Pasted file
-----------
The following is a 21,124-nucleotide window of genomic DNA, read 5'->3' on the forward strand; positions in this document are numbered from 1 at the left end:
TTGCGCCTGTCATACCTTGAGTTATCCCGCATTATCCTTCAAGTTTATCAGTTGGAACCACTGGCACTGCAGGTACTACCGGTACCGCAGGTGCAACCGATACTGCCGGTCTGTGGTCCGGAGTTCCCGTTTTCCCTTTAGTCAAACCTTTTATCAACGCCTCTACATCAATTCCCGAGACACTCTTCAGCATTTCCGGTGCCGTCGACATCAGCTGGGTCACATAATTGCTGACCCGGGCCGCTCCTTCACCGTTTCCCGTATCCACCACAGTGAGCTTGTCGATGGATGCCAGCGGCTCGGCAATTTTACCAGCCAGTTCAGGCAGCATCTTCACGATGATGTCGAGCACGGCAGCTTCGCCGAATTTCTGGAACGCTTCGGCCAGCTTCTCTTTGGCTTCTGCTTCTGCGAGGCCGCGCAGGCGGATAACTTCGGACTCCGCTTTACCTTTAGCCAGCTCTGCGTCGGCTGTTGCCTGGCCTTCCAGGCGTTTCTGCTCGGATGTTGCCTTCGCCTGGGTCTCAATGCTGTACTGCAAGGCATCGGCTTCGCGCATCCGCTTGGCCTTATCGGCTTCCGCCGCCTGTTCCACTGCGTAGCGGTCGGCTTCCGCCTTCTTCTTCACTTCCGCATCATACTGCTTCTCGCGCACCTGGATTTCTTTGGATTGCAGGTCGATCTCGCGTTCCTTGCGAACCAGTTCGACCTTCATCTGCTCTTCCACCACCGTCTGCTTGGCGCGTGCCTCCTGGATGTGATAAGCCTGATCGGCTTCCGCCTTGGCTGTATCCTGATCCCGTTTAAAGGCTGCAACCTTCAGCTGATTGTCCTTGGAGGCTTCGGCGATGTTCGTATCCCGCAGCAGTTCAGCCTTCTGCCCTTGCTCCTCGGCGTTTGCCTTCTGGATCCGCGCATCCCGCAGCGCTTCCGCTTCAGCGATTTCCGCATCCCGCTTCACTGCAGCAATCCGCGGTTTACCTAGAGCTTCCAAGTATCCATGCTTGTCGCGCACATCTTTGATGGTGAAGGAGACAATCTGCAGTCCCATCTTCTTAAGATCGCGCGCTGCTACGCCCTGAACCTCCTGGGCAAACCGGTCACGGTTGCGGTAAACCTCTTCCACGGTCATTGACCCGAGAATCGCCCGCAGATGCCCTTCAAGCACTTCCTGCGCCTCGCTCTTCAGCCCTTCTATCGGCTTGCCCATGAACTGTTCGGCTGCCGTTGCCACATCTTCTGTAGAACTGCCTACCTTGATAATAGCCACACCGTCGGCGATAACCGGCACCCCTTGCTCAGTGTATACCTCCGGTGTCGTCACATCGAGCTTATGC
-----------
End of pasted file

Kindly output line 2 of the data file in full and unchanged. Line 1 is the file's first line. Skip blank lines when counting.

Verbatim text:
TTGCGCCTGTCATACCTTGAGTTATCCCGCATTATCCTTCAAGTTTATCAGTTGGAACCACTGGCACTGCAGGTACTACCGGTACCGCAGGTGCAACCGATACTGCCGGTCTGTGGTCCGGAGTTCCCGTTTTCCCTTTAGTCAAACCTTTTATCAACGCCTCTACATCAATTCCCGAGACACTCTTCAGCATTTCCGGTGCCGTCGACATCAGCTGGGTCACATAATTGCTGACCCGGGCCGCTCCTTCACCGTTTCCCGTATCCACCACAGTGAGCTTGTCGATGGATGCCAGCGGCTCGGCAATTTTACCAGCCAGTTCAGGCAGCATCTTCACGATGATGTCGAGCACGGCAGCTTCGCCGAATTTCTGGAACGCTTCGGCCAGCTTCTCTTTGGCTTCTGCTTCTGCGAGGCCGCGCAGGCGGATAACTTCGGACTCCGCTTTACCTTTAGCCAGCTCTGCGTCGGCTGTTGCCTGGCCTTCCAGGCGTTTCTGCTCGGATGTTGCCTTCGCCTGGGTCTCAATGCTGTACTGCAAGGCATCGGCTTCGCGCATCCGCTTGGCCTTATCGGCTTCCGCCGCCTGTTCCACTGCGTAGCGGTCGGCTTCCGCCTTCTTCTTCACTTCCGCATCATACTGCTTCTCGCGCACCTGGATTTCTTTGGATTGCAGGTCGATCTCGCGTTCCTTGCGAACCAGTTCGACCTTCATCTGCTCTTCCACCACCGTCTGCTTGGCGCGTGCCTCCTGGATGTGATAAGCCTGATCGGCTTCCGCCTTGGCTGTATCCTGATCCCGTTTAAAGGCTGCAACCTTCAGCTGATTGTCCTTGGAGGCTTCGGCGATGTTCGTATCCCGCAGCAGTTCAGCCTTCTGCCCTTGCTCCTCGGCGTTTGCCTTCTGGATCCGCGCATCCCGCAGCGCTTCCGCTTCAGCGATTTCCGCATCCCGCTTCACTGCAGCAATCCGCGGTTTACCTAGAGCTTCCAAGTATCCATGCTTGTCGCGCACATCTTTGATGGTGAAGGAGACAATCTGCAGTCCCATCTTCTTAAGATCGCGCGCTGCTACGCCCTGAACCTCCTGGGCAAACCGGTCACGGTTGCGGTAAACCTCTTCCACGGTCATTGACCCGAGAATCGCCCGCAGATGCCCTTCAAGCACTTCCTGCGCCTCGCTCTTCAGCCCTTCTATCGGCTTGCCCATGAACTGTTCGGCTGCCGTTGCCACATCTTCTGTAGAACTGCCTACCTTGATAATAGCCACACCGTCGGCGATAACCGGCACCCCTTGCTCAGTGTATACCTCCGGTGTCGTCACATCGAGCTTATGC